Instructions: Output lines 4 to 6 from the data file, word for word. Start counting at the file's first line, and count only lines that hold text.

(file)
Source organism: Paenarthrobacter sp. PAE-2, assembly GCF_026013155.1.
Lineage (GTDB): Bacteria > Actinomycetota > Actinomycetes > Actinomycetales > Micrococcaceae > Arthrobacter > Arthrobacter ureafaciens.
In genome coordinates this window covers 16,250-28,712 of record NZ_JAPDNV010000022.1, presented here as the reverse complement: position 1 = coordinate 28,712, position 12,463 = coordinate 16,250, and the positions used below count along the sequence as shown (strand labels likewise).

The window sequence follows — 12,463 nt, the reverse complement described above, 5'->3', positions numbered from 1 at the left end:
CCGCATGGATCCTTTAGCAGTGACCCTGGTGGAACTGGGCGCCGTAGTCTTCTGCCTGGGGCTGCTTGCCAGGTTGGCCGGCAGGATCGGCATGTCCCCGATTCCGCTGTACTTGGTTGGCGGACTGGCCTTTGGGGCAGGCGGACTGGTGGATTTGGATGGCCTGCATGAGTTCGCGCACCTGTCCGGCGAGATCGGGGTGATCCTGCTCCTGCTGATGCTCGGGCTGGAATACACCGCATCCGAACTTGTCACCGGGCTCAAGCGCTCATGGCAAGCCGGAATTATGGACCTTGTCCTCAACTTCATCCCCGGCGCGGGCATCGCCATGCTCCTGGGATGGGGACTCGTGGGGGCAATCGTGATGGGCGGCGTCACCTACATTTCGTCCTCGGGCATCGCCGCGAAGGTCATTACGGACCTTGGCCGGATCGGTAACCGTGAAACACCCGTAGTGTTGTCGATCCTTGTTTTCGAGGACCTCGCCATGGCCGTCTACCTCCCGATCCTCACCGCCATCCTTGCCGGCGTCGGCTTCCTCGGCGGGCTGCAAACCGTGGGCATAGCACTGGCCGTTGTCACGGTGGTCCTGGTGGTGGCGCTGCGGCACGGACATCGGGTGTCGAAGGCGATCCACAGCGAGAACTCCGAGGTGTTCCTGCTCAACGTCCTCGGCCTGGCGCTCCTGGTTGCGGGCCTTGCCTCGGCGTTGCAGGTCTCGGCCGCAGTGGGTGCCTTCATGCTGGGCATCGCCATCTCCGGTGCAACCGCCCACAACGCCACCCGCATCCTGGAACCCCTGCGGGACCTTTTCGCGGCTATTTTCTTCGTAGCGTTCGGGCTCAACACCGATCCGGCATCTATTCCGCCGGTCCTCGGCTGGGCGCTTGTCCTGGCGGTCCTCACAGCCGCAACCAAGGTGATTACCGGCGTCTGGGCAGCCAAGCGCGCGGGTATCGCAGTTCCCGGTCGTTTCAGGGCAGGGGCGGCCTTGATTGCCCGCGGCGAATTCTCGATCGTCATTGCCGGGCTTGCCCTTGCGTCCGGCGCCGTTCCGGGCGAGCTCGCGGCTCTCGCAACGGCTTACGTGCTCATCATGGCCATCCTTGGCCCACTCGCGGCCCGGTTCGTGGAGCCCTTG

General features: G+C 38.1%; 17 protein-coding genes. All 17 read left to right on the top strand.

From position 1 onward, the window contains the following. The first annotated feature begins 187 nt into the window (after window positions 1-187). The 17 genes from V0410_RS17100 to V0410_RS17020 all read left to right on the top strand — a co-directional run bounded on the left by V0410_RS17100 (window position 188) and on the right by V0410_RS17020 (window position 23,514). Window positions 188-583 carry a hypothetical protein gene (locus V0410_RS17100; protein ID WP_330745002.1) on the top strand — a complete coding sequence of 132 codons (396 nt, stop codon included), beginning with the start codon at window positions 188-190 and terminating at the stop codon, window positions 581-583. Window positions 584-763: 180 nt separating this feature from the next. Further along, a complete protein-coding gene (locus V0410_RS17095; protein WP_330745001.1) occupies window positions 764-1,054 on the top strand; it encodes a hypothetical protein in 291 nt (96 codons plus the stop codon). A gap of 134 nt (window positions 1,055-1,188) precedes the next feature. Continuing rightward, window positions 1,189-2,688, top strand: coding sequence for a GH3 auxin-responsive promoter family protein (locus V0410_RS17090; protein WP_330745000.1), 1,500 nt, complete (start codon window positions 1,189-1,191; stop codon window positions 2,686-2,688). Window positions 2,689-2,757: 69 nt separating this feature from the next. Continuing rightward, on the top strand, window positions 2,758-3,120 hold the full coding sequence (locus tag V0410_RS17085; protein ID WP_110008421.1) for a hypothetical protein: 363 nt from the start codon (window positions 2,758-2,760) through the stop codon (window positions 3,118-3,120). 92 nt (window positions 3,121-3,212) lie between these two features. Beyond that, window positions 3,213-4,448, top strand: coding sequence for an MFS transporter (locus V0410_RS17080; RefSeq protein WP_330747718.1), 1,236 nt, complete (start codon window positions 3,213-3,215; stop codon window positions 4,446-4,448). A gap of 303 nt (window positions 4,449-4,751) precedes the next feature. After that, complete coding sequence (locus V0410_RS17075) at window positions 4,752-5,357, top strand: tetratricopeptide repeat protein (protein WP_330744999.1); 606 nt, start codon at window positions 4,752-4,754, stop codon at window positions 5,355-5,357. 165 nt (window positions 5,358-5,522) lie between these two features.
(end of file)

The window sequence follows — 12,463 nt, the reverse complement described above, 5'->3', positions numbered from 1 at the left end:
CCGCATGGATCCTTTAGCAGTGACCCTGGTGGAACTGGGCGCCGTAGTCTTCTGCCTGGGGCTGCTTGCCAGGTTGGCCGGCAGGATCGGCATGTCCCCGATTCCGCTGTACTTGGTTGGCGGACTGGCCTTTGGGGCAGGCGGACTGGTGGATTTGGATGGCCTGCATGAGTTCGCGCACCTGTCCGGCGAGATCGGGGTGATCCTGCTCCTGCTGATGCTCGGGCTGGAATACACCGCATCCGAACTTGTCACCGGGCTCAAGCGCTCATGGCAAGCCGGAATTATGGACCTTGTCCTCAACTTCATCCCCGGCGCGGGCATCGCCATGCTCCTGGGATGGGGACTCGTGGGGGCAATCGTGATGGGCGGCGTCACCTACATTTCGTCCTCGGGCATCGCCGCGAAGGTCATTACGGACCTTGGCCGGATCGGTAACCGTGAAACACCCGTAGTGTTGTCGATCCTTGTTTTCGAGGACCTCGCCATGGCCGTCTACCTCCCGATCCTCACCGCCATCCTTGCCGGCGTCGGCTTCCTCGGCGGGCTGCAAACCGTGGGCATAGCACTGGCCGTTGTCACGGTGGTCCTGGTGGTGGCGCTGCGGCACGGACATCGGGTGTCGAAGGCGATCCACAGCGAGAACTCCGAGGTGTTCCTGCTCAACGTCCTCGGCCTGGCGCTCCTGGTTGCGGGCCTTGCCTCGGCGTTGCAGGTCTCGGCCGCAGTGGGTGCCTTCATGCTGGGCATCGCCATCTCCGGTGCAACCGCCCACAACGCCACCCGCATCCTGGAACCCCTGCGGGACCTTTTCGCGGCTATTTTCTTCGTAGCGTTCGGGCTCAACACCGATCCGGCATCTATTCCGCCGGTCCTCGGCTGGGCGCTTGTCCTGGCGGTCCTCACAGCCGCAACCAAGGTGATTACCGGCGTCTGGGCAGCCAAGCGCGCGGGTATCGCAGTTCCCGGTCGTTTCAGGGCAGGGGCGGCCTTGATTGCCCGCGGCGAATTCTCGATCGTCATTGCCGGGCTTGCCCTTGCGTCCGGCGCCGTTCCGGGCGAGCTCGCGGCTCTCGCAACGGCTTACGTGCTCATCATGGCCATCCTTGGCCCACTCGCGGCCCGGTTCGTGGAGCCCTTG

General features: G+C 38.1%; 17 protein-coding genes. All 17 read left to right on the top strand.